Future values

A future value (or simply “future”) is a value that might not be knowable until a later time, such as “the value of the next key you press”, or “the value of LambdaPix stock at noon next Monday” (both from the time you first read this sentence), or “how many tries it will take me to blow out all the candles on my next birthday cake”. Unlike an imperative computation, each future has a unique value — although you probably cannot yet know what that value is. I’ve implemented this notion of futures as part of a library Reactive.

Edits:

  • 2008-04-04: tweaked tag; removed first section heading.

You can force a future, which makes you wait (block) until its value is knowable. Meanwhile, what kinds of things can you do a future now?

  • Apply a function to the not-yet-known value, resulting in another future. For instance, suppose fc :: Future Char is the first character you type after a specific time. Then fmap toUpper fc :: Future Char is the capitalized version of the future character. Thus, Future is a functor. The resulting future is knowable when fc is knowable.
  • What about combining two or more future values? For instance, how many days between the first time after the start of 2008 that the temperature exceeds 80 degrees Fahrenheit at (a) my home and (b) your home. Each of those dates is a future value, and so is the difference between them. If those futures are m80, y80 :: Day, then the difference is diff80 = liftA2 (-) m80 y80. That difference is becomes knowable when the later of the m80 and y80 becomes knowable. So Future is an applicative functor (AF), and one can apply a future function to a future argument to get a future result (futRes = futFun <*> futArg). The other AF method is pure :: a -> Future a, which makes a future value that is always knowable to be a given value.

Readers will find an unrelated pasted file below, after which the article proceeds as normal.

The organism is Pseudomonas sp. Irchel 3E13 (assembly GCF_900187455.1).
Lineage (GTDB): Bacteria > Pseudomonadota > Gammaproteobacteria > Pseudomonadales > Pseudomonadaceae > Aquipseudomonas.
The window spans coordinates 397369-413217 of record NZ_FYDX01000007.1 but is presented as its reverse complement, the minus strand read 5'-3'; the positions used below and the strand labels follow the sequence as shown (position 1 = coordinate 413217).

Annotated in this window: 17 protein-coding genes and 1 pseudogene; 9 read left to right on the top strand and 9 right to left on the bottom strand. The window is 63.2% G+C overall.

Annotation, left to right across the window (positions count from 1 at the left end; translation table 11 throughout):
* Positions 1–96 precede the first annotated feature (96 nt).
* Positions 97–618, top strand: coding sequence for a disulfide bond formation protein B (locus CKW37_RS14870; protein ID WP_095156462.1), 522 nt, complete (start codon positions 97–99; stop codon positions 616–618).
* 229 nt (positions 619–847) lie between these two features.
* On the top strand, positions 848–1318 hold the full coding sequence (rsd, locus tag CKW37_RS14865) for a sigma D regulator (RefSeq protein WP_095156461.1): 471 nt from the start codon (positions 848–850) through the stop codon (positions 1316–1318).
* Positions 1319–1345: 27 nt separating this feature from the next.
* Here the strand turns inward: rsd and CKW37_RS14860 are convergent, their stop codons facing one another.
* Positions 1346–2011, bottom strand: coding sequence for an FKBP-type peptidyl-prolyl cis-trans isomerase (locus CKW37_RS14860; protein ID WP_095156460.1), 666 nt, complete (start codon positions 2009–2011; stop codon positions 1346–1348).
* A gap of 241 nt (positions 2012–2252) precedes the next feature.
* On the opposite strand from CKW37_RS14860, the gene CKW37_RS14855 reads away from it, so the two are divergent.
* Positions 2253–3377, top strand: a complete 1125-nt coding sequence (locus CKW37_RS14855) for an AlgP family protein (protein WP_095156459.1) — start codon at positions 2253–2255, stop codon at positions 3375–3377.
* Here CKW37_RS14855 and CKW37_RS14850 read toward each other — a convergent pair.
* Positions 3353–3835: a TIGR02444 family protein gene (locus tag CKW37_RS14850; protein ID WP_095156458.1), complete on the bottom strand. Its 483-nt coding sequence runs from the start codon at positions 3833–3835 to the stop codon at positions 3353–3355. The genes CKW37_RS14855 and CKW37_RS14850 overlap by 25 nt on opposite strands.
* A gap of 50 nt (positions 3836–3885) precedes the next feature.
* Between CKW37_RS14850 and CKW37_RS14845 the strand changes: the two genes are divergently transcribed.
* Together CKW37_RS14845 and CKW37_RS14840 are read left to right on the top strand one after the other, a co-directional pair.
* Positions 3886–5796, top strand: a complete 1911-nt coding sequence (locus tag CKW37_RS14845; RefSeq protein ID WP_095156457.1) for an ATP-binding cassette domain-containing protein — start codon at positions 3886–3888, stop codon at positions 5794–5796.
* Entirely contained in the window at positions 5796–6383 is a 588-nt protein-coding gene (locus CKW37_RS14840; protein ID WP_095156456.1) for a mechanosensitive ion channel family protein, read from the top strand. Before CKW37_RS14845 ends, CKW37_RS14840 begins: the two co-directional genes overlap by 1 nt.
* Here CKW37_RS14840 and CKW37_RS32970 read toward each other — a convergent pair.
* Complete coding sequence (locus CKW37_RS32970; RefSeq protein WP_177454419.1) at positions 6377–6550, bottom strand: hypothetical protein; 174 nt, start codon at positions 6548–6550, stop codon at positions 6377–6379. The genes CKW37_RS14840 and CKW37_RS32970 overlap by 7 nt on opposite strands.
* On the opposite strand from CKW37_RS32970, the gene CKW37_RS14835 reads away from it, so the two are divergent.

• Sometimes questions about the future are staged, such as “What will be the price of milk the day after it the temperature next drops below freezing” (plus specifics about where and starting when). Suppose priceOn :: Day -> Future Price gives the price of milk on a given day (at some specified place), and nextFreeze :: Day -> Future Day is the first date of a freeze (also at a specified place) after a given date. Then our query is expressed as nextFreeze today >>= priceOn, which has type Future Price. Future is thus a monad. (The return method of a monad is the same as the pure method of an AF.) From another perspective on monads, we can collapse a future future into a future, using join :: Future (Future a) -> Future a.

These three ways of manipulating futures are all focused on the value of futures. There is one more, very useful, combining operation that focuses on the timing of futures: given two futures, which one comes first. Although we can’t know the answer now, we can ask the question now and get a future. For example, what is the next character that either you or I will type? Call those characters mc, yc :: Future Char. The earlier of the two is mc `mappend` yc, which has type Future Char. Thus, Future ty is a monoid for every type ty. The other monoid method is mempty (the identity for mappend), which is the future that never happens.

Why aren’t futures just lazy values?

If futures were just lazy values, then we wouldn’t have to use pure, fmap, (<*>) (and liftA_n_), and (>>=). However, there isn’t enough semantic content in a plain-old-value to determine which of two values is earlier (mappend on futures).

A semantics for futures

To clarify my thinking about future values, I’d like to have a simple and precise denotational semantics and then an implementation that is faithful to the semantics. The module Data.SFuture provides such a semantics, although the implementation in Data.Future is not completely faithful.

The model

The semantic model is very simple: (the meaning of) a future value is just a time/value pair. The particular choice of “time” type is not important, as long as it is ordered.